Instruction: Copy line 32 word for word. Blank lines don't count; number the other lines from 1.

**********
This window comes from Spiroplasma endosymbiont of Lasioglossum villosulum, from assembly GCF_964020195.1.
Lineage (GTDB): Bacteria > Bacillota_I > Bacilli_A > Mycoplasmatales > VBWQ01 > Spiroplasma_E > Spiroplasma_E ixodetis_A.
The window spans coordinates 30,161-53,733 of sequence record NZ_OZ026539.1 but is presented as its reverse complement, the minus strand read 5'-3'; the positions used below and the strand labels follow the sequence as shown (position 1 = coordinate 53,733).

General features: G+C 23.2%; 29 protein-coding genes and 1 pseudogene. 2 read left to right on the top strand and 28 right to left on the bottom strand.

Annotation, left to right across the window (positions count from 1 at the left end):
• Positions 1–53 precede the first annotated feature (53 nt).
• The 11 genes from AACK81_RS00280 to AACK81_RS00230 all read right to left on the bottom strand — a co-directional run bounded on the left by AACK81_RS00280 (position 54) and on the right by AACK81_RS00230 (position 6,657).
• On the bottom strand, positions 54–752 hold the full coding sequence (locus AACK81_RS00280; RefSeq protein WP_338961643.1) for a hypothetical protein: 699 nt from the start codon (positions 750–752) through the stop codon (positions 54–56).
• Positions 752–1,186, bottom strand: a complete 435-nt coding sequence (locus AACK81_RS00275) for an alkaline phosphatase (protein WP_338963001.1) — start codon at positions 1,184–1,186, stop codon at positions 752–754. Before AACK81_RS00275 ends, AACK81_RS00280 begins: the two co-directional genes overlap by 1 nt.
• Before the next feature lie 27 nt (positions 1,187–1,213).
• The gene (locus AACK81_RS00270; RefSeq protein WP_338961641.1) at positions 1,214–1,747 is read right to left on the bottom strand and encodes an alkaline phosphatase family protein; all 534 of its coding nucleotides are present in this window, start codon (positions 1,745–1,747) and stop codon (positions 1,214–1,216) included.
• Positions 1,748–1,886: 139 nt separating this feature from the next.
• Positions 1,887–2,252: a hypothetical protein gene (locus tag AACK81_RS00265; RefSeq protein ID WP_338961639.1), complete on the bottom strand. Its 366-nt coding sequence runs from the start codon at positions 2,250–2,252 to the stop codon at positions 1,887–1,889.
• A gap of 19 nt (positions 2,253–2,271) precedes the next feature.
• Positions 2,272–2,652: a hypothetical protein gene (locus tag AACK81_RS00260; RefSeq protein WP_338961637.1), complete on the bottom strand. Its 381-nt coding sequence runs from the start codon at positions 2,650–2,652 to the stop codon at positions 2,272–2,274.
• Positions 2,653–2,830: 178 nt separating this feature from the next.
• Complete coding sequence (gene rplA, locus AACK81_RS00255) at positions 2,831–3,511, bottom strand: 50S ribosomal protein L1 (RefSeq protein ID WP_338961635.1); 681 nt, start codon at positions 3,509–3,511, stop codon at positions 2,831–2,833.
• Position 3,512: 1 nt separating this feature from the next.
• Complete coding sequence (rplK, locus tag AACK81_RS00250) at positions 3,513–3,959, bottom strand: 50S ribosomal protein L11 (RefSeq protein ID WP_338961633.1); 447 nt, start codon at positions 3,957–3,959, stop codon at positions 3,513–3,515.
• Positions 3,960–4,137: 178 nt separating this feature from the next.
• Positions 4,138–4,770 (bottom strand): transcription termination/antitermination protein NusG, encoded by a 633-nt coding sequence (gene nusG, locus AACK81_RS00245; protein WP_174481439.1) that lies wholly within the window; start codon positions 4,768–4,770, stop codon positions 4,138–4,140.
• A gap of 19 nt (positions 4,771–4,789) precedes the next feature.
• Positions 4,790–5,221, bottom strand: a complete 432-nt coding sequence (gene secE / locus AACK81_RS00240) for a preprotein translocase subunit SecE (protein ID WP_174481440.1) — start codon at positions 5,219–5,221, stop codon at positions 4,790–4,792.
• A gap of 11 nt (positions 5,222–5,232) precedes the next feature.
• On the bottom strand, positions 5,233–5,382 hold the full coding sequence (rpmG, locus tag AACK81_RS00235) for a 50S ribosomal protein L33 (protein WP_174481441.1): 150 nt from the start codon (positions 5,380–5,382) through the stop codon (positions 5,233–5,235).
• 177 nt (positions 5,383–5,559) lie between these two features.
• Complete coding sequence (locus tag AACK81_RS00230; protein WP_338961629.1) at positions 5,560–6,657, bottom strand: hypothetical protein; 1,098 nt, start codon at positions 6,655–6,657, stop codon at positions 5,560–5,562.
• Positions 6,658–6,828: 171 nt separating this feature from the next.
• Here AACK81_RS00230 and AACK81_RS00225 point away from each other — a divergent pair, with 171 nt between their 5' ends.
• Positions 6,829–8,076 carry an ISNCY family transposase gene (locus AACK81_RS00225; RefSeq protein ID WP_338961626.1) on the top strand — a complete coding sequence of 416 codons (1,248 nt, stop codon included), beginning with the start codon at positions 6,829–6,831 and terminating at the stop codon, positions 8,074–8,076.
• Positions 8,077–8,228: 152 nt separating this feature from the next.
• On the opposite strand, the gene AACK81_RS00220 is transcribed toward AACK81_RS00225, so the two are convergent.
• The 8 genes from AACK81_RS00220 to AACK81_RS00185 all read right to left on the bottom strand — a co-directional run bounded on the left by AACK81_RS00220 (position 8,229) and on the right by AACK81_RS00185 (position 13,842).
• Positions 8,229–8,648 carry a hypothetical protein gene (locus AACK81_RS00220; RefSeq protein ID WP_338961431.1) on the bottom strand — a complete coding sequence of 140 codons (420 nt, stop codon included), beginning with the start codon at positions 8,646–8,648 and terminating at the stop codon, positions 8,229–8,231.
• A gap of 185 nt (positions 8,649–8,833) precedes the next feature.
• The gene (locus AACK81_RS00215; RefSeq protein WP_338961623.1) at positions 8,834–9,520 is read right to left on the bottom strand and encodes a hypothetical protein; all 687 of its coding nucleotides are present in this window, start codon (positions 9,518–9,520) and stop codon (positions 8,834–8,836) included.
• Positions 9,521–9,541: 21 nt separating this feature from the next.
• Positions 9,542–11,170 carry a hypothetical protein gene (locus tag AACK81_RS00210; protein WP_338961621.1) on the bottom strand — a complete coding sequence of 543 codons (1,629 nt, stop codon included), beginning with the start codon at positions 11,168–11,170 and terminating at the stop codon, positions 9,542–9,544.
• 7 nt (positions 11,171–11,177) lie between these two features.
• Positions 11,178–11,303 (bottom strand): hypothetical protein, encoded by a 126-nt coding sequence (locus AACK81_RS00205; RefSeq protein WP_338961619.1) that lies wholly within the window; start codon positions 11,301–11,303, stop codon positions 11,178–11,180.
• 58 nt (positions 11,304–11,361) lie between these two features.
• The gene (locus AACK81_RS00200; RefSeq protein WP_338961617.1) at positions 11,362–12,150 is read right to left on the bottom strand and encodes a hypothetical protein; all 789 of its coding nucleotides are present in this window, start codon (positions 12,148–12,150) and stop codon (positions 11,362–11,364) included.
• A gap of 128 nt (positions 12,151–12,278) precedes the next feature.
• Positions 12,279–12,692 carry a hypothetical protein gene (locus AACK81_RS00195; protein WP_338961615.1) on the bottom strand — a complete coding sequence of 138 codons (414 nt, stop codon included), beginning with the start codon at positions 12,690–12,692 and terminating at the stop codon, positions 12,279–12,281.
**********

• On the opposite strand, the gene AACK81_RS00220 is transcribed toward AACK81_RS00225, so the two are convergent.